In addition to the Giza Plateau the two areas to visit the pyramids of Egypt are Dashur and Saqqara, about 25 kilometre south of the Giza Pyramids. The trip up to Dashur, driving south along one of the bigger irrigation canals, is confronting and interesting. Cairo’s big city buzz, smog and traffic is replaced quickly by clearer skies, villages, agricultural land, date palm farms, donkey carts and piles of rubbish. Egyptian daily life is a big contrast to the tourist sights.
Dashur and Saqqara
In the area of Dashur and Saqqara three pyramids are part of the main tourist trail, and great sites to behold yourself: the Bent Pyramid, the nearby Red Pyramid and the Pyramid of Djoser (or Step Pyramid). With these three pyramids you really get an idea of the historic development of pyramid construction – a sort of pyramid building 101. But smaller sites in this area are also worth your attention. You can see surprisingly colourful frescos and huge sarcophagus in underground tombs around Saqqara, the ancient necropolis of the once grand city of Memphis. And what makes it more interesting: New discoveries are still found every other year.
A travel dream – Egypt is not the only country with pyramids in Africa. One day we hope to visit the Meroe pyramids of Sudan. Nubia once stretched across what is now southern Egypt and northern Sudan. Nubian kings built their pyramids almost 1000-1500 years ago, influence by Egypt’s necropolises. Check out Stephanie’s Big World Small Pockets Sudan blogs for an impression and practical tips.
The Bent pyramid
This pyramid at Dashur is the first attempt to build a true smooth pyramid ever. The story goes they aimed too high and had to adjust the angle halfway through the building process. Much of the limestone cover remains and you can see and feel the difference between the inner blocks and outer smooth surface up close!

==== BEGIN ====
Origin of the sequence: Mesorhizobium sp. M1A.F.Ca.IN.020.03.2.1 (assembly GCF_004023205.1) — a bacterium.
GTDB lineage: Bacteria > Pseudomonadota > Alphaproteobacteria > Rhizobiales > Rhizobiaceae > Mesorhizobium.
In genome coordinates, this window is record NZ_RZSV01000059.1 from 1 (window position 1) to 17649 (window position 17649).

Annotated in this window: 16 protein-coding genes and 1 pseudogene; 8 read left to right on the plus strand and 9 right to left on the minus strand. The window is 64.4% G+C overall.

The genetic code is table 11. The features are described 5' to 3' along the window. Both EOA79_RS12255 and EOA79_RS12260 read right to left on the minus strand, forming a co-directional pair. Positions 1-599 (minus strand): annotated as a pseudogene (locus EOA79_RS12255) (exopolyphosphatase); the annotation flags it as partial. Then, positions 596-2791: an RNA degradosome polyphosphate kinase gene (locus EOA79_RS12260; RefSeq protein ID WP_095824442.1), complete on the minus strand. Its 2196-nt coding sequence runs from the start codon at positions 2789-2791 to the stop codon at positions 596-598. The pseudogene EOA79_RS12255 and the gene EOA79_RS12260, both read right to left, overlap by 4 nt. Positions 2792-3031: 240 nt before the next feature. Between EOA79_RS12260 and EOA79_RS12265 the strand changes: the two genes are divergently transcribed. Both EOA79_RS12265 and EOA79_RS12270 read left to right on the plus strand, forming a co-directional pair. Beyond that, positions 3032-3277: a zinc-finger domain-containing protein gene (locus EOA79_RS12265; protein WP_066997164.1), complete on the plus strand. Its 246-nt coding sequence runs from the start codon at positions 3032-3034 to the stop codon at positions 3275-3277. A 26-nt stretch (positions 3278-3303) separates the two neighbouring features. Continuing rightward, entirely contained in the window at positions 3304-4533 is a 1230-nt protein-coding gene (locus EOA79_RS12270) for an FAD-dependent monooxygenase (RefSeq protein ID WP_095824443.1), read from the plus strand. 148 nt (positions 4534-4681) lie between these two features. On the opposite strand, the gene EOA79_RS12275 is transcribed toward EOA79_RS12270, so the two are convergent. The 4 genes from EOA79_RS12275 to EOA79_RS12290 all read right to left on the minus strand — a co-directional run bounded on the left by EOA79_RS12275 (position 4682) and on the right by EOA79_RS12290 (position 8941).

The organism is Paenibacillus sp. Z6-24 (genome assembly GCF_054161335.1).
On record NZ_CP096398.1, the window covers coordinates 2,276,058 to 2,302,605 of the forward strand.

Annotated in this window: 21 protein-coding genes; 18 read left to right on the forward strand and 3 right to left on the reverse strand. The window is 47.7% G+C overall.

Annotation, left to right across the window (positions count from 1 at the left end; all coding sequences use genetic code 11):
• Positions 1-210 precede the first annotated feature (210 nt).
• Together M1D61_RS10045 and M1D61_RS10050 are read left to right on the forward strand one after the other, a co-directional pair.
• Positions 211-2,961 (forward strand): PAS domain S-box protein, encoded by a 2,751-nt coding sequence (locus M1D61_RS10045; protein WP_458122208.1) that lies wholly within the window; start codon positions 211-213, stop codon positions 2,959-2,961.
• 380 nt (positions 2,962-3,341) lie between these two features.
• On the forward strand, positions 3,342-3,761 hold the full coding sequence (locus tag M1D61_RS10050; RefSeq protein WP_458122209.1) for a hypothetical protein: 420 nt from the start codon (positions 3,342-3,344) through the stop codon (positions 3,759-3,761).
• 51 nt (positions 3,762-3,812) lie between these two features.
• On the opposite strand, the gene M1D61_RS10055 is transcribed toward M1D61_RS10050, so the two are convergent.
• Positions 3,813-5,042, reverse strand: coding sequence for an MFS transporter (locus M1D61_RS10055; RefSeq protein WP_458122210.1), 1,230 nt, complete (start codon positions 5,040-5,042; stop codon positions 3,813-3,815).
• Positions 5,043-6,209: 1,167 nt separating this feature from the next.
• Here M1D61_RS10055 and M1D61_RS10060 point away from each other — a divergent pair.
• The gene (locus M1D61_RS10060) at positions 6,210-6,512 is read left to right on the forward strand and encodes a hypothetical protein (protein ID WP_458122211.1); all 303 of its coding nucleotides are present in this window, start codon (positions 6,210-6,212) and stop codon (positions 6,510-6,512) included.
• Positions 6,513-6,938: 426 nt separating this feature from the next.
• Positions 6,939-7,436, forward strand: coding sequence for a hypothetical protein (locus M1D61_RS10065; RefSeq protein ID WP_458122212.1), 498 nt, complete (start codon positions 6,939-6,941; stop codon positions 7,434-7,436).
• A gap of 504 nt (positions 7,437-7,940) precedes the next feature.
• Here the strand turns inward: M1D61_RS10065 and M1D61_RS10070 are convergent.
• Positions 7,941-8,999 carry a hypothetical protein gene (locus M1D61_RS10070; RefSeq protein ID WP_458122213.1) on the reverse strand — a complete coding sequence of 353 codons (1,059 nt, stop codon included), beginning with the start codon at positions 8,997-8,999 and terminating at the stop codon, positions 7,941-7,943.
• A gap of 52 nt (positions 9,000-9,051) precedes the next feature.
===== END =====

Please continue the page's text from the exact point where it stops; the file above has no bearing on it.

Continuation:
We do a walk-around of the pyramid and discover a small adjacent pyramid while on the horizon more pyramids and once-pyramids shimmer. The Bent pyramid at Dashur stands alone with nothing but desert around. Hardly any people seem to visit; we were the only ones with one other couple in the morning. The Sahara stretches out west across the continent from here.
The Red Pyramid
Nearby is the Red Pyramid, the second attempt at pyramid building. You can go inside this pyramid! But due to an inescapable fear of narrow spaces on Alette’s side we do not. But we just peek inside, down the steep tunnel leading down, take in the view over the Sahara desert and head to Saqqara. A few people from villages nearby sell mid-morning breakfast to our guide and driver. And as for practical tips: you will find toilets here.